Oh, Pamela, please don’t think you shouldn’t have posted this, just because there are a few wonderful families out there who have managed to buck the trends.

    Maybe I’m influenced by my generation (I’m a baby boomer, now 57 with a 16 year old daughter and 18 year old son), but I, too, see the huge contrasts in awareness and the slow slip-sliding backwards toward limiting gender roles. And I don’t live on a navy base in the southeast, but in a big city in the midwest.

    I agree with you that we can gain by living the message of abundance, but we also need to stand up against the pervasive message of sexualization that is pretty much all that is available as role-model for girls today. They’re being told, yes you can do anything, but you must wear pink or purple ruffles, and look sexy (even at 7 or 8!) while you do it. What kind of a message is that? The visual is so much more powerful for these young minds than the verbal.

    This is not an easy issue. There is no one (or even few) right answer. We need to keep talking about it. And your beautiful thoughtful writing contributes to that conversation.

    So thank you, and please try not to second-guess yourself. You’re doing fine.

  • Pamela says:

    Thank you for this generous and sweet comment. Perhaps there are two sides to the story and I’ll remember that next time. Thank you for reading – I feel so lucky to be connected to so many caring people.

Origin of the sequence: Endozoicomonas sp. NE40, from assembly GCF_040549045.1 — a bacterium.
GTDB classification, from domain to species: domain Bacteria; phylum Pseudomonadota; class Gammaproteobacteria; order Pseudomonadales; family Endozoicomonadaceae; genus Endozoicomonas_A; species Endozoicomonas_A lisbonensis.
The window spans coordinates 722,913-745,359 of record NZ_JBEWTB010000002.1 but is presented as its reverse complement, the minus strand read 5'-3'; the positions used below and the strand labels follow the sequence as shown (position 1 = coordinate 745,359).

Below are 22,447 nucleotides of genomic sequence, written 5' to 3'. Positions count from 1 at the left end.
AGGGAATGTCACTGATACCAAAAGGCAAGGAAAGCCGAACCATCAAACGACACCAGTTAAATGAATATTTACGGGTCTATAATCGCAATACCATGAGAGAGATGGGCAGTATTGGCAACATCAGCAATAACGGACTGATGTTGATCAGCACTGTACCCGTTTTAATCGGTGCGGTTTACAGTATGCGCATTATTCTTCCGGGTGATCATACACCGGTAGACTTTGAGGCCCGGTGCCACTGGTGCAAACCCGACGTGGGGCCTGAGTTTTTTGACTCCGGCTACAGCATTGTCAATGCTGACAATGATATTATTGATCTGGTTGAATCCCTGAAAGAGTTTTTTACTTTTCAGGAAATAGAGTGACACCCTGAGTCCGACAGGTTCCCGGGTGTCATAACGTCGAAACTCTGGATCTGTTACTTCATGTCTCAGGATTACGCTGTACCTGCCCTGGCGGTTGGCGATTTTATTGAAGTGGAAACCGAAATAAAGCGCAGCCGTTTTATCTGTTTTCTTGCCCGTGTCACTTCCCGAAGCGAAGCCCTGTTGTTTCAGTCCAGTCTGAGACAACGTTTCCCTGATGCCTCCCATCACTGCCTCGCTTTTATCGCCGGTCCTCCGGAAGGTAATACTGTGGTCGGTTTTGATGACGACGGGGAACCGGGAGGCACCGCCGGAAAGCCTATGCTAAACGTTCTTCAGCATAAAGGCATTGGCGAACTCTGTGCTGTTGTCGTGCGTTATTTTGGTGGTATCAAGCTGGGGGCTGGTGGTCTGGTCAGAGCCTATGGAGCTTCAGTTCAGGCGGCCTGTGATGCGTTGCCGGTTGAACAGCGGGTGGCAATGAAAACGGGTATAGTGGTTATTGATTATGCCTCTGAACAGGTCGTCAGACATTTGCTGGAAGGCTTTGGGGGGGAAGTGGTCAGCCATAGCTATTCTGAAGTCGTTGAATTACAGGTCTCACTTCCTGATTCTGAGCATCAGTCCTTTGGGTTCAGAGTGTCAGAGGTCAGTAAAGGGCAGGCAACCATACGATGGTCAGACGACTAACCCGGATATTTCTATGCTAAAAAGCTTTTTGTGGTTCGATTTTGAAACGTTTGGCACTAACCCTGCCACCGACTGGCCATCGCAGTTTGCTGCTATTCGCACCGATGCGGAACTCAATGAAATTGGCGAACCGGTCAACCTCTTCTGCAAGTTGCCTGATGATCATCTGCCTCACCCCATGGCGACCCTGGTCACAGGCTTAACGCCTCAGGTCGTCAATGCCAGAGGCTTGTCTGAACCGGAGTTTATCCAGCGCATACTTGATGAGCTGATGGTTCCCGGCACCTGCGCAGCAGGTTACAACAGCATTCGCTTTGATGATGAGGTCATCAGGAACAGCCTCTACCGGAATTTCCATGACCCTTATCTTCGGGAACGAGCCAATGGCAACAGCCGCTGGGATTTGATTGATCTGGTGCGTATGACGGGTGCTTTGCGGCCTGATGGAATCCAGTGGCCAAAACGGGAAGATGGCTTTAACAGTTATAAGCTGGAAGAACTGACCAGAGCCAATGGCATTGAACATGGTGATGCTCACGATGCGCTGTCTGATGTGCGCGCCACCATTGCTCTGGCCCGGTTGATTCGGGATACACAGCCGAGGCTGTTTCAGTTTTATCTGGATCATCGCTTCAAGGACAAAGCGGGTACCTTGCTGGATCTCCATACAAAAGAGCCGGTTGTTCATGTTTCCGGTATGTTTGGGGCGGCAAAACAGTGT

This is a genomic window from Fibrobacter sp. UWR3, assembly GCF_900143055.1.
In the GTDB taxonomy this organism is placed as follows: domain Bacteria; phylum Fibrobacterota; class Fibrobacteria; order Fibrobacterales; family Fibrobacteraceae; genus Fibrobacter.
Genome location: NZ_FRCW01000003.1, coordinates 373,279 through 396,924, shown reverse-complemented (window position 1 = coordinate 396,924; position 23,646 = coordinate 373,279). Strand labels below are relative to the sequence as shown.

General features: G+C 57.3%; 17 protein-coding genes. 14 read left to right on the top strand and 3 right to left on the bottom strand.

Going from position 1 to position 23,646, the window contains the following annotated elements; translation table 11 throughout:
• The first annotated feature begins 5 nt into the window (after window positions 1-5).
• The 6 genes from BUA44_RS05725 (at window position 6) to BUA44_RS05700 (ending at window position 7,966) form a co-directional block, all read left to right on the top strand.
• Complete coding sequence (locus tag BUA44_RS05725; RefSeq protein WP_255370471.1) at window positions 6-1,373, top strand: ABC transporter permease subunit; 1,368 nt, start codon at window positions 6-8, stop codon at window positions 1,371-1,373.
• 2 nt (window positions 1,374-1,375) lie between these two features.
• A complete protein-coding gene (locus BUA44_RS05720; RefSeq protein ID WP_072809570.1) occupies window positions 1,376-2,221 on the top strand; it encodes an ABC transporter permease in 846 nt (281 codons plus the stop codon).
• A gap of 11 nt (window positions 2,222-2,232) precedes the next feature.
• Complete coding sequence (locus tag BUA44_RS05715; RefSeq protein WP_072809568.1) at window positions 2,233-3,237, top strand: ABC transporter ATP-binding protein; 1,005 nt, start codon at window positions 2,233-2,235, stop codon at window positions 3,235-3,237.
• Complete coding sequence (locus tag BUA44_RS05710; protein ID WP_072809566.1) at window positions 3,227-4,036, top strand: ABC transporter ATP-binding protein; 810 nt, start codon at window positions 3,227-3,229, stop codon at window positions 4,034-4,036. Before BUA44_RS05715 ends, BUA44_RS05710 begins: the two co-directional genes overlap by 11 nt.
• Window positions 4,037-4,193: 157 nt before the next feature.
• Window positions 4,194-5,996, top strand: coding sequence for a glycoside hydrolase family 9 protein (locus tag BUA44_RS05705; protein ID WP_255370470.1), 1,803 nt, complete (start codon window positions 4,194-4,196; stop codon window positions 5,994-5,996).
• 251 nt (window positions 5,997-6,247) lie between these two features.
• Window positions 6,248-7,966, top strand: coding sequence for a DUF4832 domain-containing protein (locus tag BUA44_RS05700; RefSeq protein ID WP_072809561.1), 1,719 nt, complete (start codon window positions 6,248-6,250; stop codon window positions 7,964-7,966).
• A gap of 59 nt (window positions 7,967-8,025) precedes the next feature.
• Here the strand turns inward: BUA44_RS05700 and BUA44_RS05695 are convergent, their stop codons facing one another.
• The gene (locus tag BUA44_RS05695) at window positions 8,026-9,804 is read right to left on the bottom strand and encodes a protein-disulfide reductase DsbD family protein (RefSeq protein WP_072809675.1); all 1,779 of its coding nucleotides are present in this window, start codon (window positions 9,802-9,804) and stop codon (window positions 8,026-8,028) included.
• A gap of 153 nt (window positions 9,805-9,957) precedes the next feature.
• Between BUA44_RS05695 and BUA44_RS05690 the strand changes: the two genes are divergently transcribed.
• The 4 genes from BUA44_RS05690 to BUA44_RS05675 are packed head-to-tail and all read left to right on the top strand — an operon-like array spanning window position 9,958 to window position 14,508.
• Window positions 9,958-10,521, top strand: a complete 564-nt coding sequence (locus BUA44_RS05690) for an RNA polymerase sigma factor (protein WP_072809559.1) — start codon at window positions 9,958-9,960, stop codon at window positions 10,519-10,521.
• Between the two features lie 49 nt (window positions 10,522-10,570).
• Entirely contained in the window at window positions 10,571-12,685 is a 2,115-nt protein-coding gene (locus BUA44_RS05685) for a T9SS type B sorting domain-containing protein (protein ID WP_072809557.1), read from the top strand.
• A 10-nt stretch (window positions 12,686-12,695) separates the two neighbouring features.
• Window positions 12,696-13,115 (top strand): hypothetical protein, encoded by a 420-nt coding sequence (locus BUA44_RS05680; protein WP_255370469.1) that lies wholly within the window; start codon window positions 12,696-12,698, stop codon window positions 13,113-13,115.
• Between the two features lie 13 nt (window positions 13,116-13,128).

• Elaine says:

    My daughter, as you know, is the vision of pink and ruffles and really – this kills me. Daily, it kills me. I hate the princess and that she wants to be the nurse (not the doctor!) and every time someone tells her how pretty she is, I cringe. And when she asks “am I pretty” I want to cry, and am so thankful for that youtube video that circulated recently about pretty, so at least now I can respond “you’re pretty amazing, H. You can do so many things”. And I look around, like you do, and think WHERE ARE THE ROLE MODELS and I pat myself on the back when I think about raising a daughter who has never seen me put on makeup (and then remember every single cute au pair she had that never went outside without makeup (who do you think she notices?). I feel like I get it from both sides, because I work part-time. I’m not strong enough to work full-time, I need preferential treatment – but I don’t really understand staying at home because I don’t REALLY do that – not like a REAL stay-at-home mom.

    So, what do I do? I teach my daughter to shout “NO” when someone takes something from her, I show her that I mostly work with men, and I tell her I’m the luckiest person in the world to be her mom, and note often that she should wait to have all those babies she talks about because she needs to go to college first. And when her brother comes home and says “boys are better at math” I fall over and die right in front of both of them and give Ed a fierce look that says “don’t you dare make a joke because I will kick you in the balls”. When she tells me about how boys do this or that I tell her girls can, too, and I get her fired up – for the moment. But inside, I worry that someday she won’t hear me cheering for her and she’ll decide that lower wages and crappier jobs are just par for the course.